Charles Quinn Blackwell, Jr., Appellant, v. United States of America, Appellee (two Cases), 405 F.2d 625 (5th Cir. 1969)Annotate this Case
Rehearings Denied February 7, 1969
G. Hughel Harrison, Lawrenceville, Ga., for appellant.
Tyrus R. Atkinson, Jr., Asst. U. S. Atty., Macon, Ga., Floyd M. Buford, U. S. Atty., Middle Dist. of Georgia, for appellee.
Before BELL and COLEMAN, Circuit Judges, and HENDERSON, District Judge.
BELL, Circuit Judge:
Blackwell was convicted in No. 25,522 on five counts of an indictment. He was charged with a conspiracy in the first count based on violations of Title 18 U.S.C.A. §§ 1341 (mail fraud) and 1952 (traveling in interstate commerce to carry on the unlawful activity of arson). The other four counts were substantive counts charging violations of 18 U.S.C.A. §§ 1341 and 1952. The alleged criminal activities centered on his role as an insurance claim adjuster and the fact of having two houses burned in order to collect the proceeds from insurance theretofore obtained on the houses. In each case the fire loss was adjusted by Blackwell. The mails were used in the adjustment process. The arsonist traveled in interstate commerce in carrying out the scheme.
Blackwell claims that the evidence was insufficient to support the guilty verdict. The testimony of his accomplices was more than enough to take the case to the jury and thus this assignment of error is without merit.
He contends that the court committed error in removing a government witness from the stand without allowing cross-examination by his counsel. The testimony of this witness, covering several pages of the record, added nothing to the proof one way or the other. The court, having perceived this, stated that the witness "* * * might as well go down." Government counsel agreed and no objection whatever was interposed to the procedure by counsel for Blackwell. This occurrence was not plain error, if error at all, under the circumstances. The action of counsel in failing to cross-examine was nothing more than trial strategy and amounts to a waiver of the right. See Silva v. Klinger, 9 Cir., 1966, 355 F.2d 657; Wilson v. Gray, 9 Cir., 1965, 345 F.2d 282.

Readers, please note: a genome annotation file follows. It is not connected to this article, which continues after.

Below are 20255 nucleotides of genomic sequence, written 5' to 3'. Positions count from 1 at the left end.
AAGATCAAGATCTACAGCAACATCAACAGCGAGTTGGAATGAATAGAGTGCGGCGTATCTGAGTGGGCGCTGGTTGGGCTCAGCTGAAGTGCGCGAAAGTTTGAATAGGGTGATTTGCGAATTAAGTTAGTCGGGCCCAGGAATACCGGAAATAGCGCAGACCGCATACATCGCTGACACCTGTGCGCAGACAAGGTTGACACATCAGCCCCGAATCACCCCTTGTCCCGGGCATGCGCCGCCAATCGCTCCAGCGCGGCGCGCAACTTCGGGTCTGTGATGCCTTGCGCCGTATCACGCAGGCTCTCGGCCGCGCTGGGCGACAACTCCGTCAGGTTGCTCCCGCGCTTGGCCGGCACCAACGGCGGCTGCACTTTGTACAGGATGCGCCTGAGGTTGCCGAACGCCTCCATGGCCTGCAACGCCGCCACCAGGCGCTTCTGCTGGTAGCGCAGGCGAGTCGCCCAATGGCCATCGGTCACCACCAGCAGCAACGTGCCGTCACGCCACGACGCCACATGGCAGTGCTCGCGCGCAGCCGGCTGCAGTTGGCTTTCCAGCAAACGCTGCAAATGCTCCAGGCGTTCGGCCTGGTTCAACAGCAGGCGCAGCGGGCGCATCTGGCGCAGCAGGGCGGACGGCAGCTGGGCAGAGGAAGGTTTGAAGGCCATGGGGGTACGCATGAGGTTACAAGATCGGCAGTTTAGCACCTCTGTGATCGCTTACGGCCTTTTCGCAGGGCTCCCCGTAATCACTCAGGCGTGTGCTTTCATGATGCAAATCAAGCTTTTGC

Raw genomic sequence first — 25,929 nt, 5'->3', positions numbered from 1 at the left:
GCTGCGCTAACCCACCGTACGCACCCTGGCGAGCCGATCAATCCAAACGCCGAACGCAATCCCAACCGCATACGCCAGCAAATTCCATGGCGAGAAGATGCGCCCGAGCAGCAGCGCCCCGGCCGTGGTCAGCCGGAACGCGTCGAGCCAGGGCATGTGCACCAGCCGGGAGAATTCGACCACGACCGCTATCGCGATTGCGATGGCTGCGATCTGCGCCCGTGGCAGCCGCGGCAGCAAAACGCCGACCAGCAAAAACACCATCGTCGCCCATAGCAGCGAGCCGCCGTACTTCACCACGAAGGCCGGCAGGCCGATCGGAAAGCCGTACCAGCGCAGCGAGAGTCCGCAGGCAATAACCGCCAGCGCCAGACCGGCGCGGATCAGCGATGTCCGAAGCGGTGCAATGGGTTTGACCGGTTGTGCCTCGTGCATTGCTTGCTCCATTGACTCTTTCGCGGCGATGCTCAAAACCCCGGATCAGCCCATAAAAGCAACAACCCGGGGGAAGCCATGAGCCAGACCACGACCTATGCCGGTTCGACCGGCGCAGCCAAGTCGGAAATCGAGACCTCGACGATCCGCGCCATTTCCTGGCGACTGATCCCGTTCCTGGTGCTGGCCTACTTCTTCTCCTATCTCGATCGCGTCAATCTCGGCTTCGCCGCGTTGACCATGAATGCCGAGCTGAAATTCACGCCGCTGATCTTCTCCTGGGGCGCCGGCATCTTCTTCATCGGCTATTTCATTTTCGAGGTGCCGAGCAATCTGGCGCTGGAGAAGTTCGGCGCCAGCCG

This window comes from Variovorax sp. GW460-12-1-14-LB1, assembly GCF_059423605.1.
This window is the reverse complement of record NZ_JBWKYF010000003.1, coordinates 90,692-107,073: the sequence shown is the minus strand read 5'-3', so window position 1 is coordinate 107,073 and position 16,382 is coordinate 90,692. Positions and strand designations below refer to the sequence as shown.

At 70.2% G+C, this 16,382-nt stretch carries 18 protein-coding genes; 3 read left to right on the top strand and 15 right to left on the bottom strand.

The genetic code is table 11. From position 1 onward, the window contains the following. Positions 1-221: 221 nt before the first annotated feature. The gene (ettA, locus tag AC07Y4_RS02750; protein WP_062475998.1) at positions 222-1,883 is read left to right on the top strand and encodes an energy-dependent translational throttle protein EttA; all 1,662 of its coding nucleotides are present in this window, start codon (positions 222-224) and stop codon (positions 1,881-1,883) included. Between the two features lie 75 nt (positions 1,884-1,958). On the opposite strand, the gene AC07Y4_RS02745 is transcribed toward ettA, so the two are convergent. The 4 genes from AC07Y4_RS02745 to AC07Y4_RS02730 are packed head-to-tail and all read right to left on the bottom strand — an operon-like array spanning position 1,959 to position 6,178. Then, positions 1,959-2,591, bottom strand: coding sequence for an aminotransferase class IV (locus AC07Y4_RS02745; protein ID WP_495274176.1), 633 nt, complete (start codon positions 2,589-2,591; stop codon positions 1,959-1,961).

The next assignment of error is based on exceptions to the charge. It was not error for the court to refer to two of the witnesses as accomplices. This was not an expression of an opinion by the court. They had testified to their part in the scheme. The scheme had been established. Taken in context, the statement was no more than a comment on the evidence and cast no shadow upon the presumptive innocence of Blackwell. See Dearinger v. United States, 9 Cir., 1965, 344 F.2d 309.
The further contention that the court erred, on the basis of double jeopardy, in submitting all counts to the jury is also devoid of merit. Each count consisted of a separate crime.
There is one additional assignment of error in this case which relates to grand jury proceedings and is common to No. 25,523, also involving Blackwell as a defendant. Hence, this opinion includes both appeals and our discussion and conclusion regarding this assignment of error is dispositive in each case.
In No. 25,523, appellant was convicted on a one count indictment charging him, along with others, of using the mails to defraud an insurance company in violation of 18 U.S.C.A. § 1341. Here the scheme was to collect automobile collision insurance proceeds on a false claim for damages. Again Blackwell was the adjuster and again he contends that the evidence was insufficient; again this assignment of error is without merit. The evidence against him was more than ample to make a jury question.